Identification of the various designs has been complicated by erosion; some designs, especially those that are clustered closely together, have deteriorated and are thus difficult to classify conclusively. Among the most difficult are the carvings that were identified as bird tracks; they may have originally been abstract designs or arrowheads.[2]:69 Likewise, many abstract designs may have been created as identifiable designs, with their present conditions being the result of vandalism, later Native American carvings, or erosion. The most distinctive image on the rock is a large, almost circular animal that appears to be swallowing its tail; due to its unique shape and great size [its diameter is approximately 5 feet (1.5 m)], it has been seen as the most important single petroglyph at the site.[2]:70 It has been claimed that the site was damaged by quarrying circa 1950, but the only damage visible in a 1960 survey was small bits of stone that had been chipped away, possibly by vandals attempting to remove individual carvings.[2]:68 A 1982 survey discovered that the site had not changed since the 1960 survey.[3]:2


Locals have long known the petroglyphs as the "Picture Rocks;"[3]:2 its original scholarly recognition was under this name, producing confusion in archaeological records after the site was separately recorded under the name of "Sugar Grove Petroglyphs."[2]:68 The first appearance of the Sugar Grove Petroglyphs in scholarly literature was no later than 1931, when they were given a short appearance in an archaeological survey of adjacent Fayette County. More detailed surveys in 1934 and 1950 led respectively to the publication of detailed drawings of the designs and to formal recognition as an archaeological site.[3]:2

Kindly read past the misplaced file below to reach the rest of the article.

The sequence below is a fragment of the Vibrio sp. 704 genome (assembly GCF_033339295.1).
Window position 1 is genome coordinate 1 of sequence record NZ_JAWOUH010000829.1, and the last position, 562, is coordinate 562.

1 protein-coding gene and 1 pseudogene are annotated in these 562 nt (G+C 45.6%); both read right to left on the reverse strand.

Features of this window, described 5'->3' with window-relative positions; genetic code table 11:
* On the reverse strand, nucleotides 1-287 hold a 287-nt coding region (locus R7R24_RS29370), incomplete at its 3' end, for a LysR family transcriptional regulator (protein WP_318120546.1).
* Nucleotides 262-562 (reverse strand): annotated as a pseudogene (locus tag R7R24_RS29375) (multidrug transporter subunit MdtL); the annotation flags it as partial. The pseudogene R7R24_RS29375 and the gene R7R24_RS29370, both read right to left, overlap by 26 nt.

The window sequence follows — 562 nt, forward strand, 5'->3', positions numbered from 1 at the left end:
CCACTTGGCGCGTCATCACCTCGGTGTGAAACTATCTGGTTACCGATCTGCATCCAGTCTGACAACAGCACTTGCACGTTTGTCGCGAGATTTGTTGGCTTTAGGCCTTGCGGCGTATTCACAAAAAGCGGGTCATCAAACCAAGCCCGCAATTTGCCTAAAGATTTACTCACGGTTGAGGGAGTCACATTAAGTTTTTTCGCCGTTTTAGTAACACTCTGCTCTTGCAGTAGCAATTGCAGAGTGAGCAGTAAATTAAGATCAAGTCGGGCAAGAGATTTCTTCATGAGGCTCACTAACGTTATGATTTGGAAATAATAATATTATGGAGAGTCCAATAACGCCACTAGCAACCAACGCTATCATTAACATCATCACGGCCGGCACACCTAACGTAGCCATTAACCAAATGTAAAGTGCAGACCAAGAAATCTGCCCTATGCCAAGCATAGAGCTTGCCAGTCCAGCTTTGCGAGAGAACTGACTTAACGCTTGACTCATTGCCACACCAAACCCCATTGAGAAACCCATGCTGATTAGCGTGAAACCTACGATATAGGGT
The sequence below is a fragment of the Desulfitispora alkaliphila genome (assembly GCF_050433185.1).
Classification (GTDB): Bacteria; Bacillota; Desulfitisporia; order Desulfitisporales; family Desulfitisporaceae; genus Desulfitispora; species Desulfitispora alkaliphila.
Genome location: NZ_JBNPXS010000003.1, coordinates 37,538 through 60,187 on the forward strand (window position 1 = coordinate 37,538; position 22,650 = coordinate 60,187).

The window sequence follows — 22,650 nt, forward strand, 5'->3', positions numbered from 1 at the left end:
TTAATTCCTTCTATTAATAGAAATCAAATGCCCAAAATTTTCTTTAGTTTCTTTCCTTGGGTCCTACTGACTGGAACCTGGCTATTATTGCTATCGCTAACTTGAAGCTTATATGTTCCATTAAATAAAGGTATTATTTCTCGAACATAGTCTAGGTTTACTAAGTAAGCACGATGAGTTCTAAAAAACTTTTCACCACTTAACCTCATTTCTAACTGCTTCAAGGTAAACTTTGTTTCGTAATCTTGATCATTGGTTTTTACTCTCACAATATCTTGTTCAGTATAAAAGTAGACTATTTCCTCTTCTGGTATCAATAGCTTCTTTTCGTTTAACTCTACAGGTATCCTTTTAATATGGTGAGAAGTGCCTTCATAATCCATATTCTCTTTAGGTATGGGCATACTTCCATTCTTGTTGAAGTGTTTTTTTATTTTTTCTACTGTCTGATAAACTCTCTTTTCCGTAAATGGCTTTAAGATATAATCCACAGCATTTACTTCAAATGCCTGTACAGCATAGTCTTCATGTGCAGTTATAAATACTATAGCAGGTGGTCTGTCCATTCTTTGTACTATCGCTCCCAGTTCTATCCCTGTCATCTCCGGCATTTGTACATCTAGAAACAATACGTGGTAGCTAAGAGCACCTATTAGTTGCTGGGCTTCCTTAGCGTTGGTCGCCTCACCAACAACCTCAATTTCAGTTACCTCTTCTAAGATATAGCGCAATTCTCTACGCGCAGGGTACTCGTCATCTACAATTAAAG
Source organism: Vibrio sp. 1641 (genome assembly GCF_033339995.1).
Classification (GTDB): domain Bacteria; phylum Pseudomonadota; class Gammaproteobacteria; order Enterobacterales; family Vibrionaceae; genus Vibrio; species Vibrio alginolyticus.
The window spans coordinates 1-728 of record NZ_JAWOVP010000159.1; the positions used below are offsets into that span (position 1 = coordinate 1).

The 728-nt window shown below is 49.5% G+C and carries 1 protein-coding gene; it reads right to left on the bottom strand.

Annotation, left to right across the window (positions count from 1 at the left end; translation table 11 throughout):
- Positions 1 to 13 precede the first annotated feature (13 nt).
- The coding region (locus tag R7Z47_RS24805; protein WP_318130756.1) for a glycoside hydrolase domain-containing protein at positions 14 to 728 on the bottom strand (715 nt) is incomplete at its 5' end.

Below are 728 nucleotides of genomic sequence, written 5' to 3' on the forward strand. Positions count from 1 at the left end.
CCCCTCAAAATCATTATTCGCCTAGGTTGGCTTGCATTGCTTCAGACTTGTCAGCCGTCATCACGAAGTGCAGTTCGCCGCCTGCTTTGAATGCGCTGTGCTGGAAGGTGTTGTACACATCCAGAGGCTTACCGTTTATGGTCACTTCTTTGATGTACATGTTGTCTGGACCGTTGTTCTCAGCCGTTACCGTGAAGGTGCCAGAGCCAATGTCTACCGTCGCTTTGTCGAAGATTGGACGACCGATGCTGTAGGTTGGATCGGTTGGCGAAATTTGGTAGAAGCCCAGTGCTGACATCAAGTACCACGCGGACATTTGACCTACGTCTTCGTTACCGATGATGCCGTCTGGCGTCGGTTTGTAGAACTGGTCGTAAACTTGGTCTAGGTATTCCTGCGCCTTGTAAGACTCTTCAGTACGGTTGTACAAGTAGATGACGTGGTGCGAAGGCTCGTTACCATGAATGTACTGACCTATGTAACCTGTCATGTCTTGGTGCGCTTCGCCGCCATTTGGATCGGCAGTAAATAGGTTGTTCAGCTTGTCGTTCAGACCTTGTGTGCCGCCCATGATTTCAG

Finding preservation of the designs to be a priority, the Carnegie Museum of Natural History arranged for the production of plaster casts of the designs during the twentieth century.[3]:2 Sugar Grove has been seen as one of western Pennsylvania's most important petroglyph sites: although it is smaller than many others, its location has spared it from the fate of many waterside petroglyphs that have been submerged by the construction of major dams, and it has suffered less vandalism than many other sites that occupy dry ground.[3]:4

In recognition of their archaeological value, the Sugar Grove Petroglyphs were listed on the National Register of Historic Places in 1986. They are one of four petroglyph sites in Pennsylvania to have received this designation, along with the Indian God Rock in Venango County, the Francis Farm Petroglyphs in Fayette County, and the Big and Little Indian Rock Petroglyphs in Lancaster County.[1]


  1. ^ a b National Park Service (2009-03-13). "National Register Information System". National Register of Historic Places. National Park Service. 
  2. ^ a b c d e f g h i j k Swauger, James L. Rock Art of the Upper Ohio Valley. Graz: Akademische Druck und Verlagsanstalt, 1974.
  3. ^ a b c d e f g Herbstritt, James T. National Register of Historic Places Inventory/Nomination: Sugar Grove Petroglyph Site (36GR5). National Park Service, 1980-07-22.

Further reading[edit]

  • Mayer-Oakes, William J. Prehistory of the Upper Ohio Valley: An Introductory Archaeological Survey. "Anthropological Series" 2, vol. 34. Pittsburgh: Carnegie Museum, 1961.
  • Swauger, James L. "Figures in the Rock". Pennsylvania Archaeologist 31 (1961): 106-112.